I feel somewhat adamant about this point, because upon publishing Fagin’s Boy, I’ve had many, many people (sweet people, good people) tell me that they’ve always wanted to write a book. To which I say, you should write it! To which they respond, oh no, I couldn’t. I want to sit every single one of those people down, and stand over them till they’ve written the first word of their book. I want to be that strict governess with a ruler standing at the ready, and I’d say: Write that book! Do it! Do it now! There’s no reason not to, and no better time. With so many good, indie publishers (who will give you great personalized service) and the self-publishing option that makes it so easy to get your work out there – there are no more excuses!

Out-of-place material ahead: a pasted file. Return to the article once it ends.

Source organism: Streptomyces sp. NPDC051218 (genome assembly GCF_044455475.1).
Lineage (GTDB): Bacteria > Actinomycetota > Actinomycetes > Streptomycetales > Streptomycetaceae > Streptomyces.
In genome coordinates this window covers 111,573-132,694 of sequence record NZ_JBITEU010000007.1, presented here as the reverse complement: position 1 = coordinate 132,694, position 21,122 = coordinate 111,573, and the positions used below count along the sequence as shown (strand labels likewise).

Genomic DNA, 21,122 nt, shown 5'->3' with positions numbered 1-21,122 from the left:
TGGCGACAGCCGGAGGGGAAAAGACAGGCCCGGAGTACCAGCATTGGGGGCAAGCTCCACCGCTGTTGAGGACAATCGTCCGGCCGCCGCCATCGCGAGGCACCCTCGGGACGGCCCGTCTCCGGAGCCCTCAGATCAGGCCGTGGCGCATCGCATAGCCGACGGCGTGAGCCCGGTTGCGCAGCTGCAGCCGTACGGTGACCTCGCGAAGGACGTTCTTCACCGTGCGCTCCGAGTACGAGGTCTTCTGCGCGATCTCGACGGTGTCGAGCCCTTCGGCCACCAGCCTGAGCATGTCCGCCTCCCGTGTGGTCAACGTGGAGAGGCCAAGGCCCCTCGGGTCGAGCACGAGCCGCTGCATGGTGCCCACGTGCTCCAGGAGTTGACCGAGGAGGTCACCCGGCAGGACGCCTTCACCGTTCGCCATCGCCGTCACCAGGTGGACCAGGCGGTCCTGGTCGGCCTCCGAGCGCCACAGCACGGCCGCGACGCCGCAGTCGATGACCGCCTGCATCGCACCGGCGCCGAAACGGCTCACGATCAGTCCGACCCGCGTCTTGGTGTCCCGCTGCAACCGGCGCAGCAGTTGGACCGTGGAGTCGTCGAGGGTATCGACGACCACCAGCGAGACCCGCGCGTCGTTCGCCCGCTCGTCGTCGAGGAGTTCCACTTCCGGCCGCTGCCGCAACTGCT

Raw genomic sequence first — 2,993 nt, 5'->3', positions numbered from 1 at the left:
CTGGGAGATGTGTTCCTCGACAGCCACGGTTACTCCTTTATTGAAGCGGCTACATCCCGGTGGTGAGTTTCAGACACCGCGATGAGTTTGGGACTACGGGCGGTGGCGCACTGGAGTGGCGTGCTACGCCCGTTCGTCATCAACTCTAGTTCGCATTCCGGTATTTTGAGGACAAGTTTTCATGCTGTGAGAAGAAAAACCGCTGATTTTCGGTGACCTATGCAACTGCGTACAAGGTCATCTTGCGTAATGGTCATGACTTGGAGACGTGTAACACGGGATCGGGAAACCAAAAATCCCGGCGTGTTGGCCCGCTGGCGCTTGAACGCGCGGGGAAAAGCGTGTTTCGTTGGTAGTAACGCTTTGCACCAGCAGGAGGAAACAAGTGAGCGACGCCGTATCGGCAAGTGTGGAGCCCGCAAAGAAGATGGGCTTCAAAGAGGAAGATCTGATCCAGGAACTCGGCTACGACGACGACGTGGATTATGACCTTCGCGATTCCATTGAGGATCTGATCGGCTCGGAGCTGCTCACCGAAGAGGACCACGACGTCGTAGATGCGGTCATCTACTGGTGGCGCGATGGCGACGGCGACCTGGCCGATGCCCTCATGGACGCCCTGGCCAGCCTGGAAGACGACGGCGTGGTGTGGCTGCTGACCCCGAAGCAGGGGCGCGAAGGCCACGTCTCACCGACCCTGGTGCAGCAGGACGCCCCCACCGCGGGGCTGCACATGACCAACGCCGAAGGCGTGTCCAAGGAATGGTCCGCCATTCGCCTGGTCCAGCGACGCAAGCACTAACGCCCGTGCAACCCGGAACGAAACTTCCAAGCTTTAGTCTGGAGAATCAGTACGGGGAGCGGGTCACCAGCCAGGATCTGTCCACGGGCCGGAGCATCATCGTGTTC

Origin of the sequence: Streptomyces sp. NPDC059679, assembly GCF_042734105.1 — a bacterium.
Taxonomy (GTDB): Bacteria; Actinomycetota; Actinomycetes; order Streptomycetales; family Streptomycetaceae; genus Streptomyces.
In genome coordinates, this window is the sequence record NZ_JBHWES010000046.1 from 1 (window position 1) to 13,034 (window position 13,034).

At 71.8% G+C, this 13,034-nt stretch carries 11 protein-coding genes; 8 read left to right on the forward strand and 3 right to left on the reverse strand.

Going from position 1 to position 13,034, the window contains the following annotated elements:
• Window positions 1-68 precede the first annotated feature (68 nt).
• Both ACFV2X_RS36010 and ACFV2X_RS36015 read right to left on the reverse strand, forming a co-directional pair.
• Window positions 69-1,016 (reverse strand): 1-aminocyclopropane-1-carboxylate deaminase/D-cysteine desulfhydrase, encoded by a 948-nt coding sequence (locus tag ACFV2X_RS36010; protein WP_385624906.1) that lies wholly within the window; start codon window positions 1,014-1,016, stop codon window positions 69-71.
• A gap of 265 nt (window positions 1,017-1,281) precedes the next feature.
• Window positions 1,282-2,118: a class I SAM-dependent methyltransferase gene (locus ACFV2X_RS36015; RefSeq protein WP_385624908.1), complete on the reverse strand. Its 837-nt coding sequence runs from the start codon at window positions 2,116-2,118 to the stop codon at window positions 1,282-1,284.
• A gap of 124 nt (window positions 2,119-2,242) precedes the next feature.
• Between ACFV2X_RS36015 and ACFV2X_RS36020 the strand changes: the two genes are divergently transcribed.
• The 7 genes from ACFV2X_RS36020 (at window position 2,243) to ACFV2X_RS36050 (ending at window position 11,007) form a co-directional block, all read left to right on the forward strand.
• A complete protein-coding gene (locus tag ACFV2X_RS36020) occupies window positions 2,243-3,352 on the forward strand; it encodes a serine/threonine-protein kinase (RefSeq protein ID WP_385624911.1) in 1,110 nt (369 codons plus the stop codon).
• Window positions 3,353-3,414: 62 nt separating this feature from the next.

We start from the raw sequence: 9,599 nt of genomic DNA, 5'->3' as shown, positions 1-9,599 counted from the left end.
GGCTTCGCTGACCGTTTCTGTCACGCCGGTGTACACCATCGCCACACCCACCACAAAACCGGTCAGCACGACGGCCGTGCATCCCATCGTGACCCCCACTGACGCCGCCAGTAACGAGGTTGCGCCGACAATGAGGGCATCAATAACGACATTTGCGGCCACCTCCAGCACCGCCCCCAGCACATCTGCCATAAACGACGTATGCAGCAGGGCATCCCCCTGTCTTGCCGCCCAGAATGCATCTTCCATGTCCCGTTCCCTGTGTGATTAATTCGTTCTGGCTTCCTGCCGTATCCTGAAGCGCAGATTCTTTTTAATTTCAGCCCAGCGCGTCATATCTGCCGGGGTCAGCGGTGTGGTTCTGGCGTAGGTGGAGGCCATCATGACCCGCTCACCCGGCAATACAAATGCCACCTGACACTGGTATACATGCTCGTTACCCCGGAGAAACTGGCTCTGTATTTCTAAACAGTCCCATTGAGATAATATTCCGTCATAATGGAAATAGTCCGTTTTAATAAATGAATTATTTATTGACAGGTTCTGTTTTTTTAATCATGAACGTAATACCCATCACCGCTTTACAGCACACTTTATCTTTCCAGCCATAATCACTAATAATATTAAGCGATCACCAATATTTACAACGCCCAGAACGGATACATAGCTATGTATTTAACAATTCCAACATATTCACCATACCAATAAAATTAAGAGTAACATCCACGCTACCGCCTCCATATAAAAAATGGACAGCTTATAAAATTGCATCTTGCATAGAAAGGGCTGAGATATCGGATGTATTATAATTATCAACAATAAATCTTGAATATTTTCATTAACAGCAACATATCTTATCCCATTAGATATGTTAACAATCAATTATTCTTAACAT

Stephanie: Thank you, Christina!

Christina: You are more than welcome. It was a pleasure. I appreciate the opportunity to talk about this character that I’ve cared about for so long.

Tour Schedule: http://hfvirtualbooktours.com/faginsboytour

Tour Hashtag: #FaginsBoyTour

Publication Date: January 1, 2014
Blue Rain Press
Paperback; 624p
ISBN-10: 0989727300

Buy the Book

Amazon US
Amazon UK

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One thought on “Interview with Author Christina Pilz

  1. Pingback: Fagin’s Boy – Interviews - Christina E. Pilz